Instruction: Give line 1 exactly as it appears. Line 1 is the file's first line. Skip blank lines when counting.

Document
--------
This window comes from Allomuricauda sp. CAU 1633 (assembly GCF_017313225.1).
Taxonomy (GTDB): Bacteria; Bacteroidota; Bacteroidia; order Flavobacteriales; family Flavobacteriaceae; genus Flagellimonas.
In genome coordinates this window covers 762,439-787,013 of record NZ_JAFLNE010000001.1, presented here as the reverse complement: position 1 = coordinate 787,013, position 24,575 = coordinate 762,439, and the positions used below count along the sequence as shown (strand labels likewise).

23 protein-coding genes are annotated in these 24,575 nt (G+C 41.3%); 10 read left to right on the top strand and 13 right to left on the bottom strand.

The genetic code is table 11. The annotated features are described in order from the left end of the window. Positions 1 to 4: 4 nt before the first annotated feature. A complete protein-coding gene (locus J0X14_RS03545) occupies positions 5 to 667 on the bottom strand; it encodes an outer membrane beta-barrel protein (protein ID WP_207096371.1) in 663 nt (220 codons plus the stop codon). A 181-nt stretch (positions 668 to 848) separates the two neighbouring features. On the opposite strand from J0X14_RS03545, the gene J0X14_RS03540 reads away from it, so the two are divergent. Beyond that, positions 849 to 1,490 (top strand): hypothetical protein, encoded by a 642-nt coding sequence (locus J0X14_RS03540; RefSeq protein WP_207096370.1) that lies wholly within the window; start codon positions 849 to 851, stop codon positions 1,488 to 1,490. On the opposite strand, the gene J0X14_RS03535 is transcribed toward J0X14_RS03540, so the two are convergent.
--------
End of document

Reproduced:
This window comes from Allomuricauda sp. CAU 1633 (assembly GCF_017313225.1).